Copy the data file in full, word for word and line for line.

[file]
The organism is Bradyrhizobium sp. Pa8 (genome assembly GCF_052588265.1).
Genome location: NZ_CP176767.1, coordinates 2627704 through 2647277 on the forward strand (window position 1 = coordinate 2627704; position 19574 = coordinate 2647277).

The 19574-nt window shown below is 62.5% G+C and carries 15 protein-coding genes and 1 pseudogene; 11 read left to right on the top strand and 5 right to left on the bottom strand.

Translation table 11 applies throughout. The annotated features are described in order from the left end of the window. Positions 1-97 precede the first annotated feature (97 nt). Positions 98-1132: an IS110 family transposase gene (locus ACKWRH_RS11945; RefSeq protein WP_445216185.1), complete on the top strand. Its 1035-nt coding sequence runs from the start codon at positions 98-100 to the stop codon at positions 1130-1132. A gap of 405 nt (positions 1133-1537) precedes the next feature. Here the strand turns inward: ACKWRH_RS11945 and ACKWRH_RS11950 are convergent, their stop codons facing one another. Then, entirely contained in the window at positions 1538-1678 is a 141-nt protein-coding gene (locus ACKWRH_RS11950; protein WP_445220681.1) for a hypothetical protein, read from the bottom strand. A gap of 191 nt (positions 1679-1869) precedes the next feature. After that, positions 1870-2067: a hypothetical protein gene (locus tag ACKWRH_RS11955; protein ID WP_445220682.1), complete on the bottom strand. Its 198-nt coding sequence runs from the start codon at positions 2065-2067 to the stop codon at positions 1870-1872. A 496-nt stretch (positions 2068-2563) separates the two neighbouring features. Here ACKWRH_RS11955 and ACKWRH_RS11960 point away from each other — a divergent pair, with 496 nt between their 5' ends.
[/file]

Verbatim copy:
The organism is Bradyrhizobium sp. Pa8 (genome assembly GCF_052588265.1).
Genome location: NZ_CP176767.1, coordinates 2627704 through 2647277 on the forward strand (window position 1 = coordinate 2627704; position 19574 = coordinate 2647277).

The 19574-nt window shown below is 62.5% G+C and carries 15 protein-coding genes and 1 pseudogene; 11 read left to right on the top strand and 5 right to left on the bottom strand.

Translation table 11 applies throughout. The annotated features are described in order from the left end of the window. Positions 1-97 precede the first annotated feature (97 nt). Positions 98-1132: an IS110 family transposase gene (locus ACKWRH_RS11945; RefSeq protein WP_445216185.1), complete on the top strand. Its 1035-nt coding sequence runs from the start codon at positions 98-100 to the stop codon at positions 1130-1132. A gap of 405 nt (positions 1133-1537) precedes the next feature. Here the strand turns inward: ACKWRH_RS11945 and ACKWRH_RS11950 are convergent, their stop codons facing one another. Then, entirely contained in the window at positions 1538-1678 is a 141-nt protein-coding gene (locus ACKWRH_RS11950; protein WP_445220681.1) for a hypothetical protein, read from the bottom strand. A gap of 191 nt (positions 1679-1869) precedes the next feature. After that, positions 1870-2067: a hypothetical protein gene (locus tag ACKWRH_RS11955; protein ID WP_445220682.1), complete on the bottom strand. Its 198-nt coding sequence runs from the start codon at positions 2065-2067 to the stop codon at positions 1870-1872. A 496-nt stretch (positions 2068-2563) separates the two neighbouring features. Here ACKWRH_RS11955 and ACKWRH_RS11960 point away from each other — a divergent pair, with 496 nt between their 5' ends.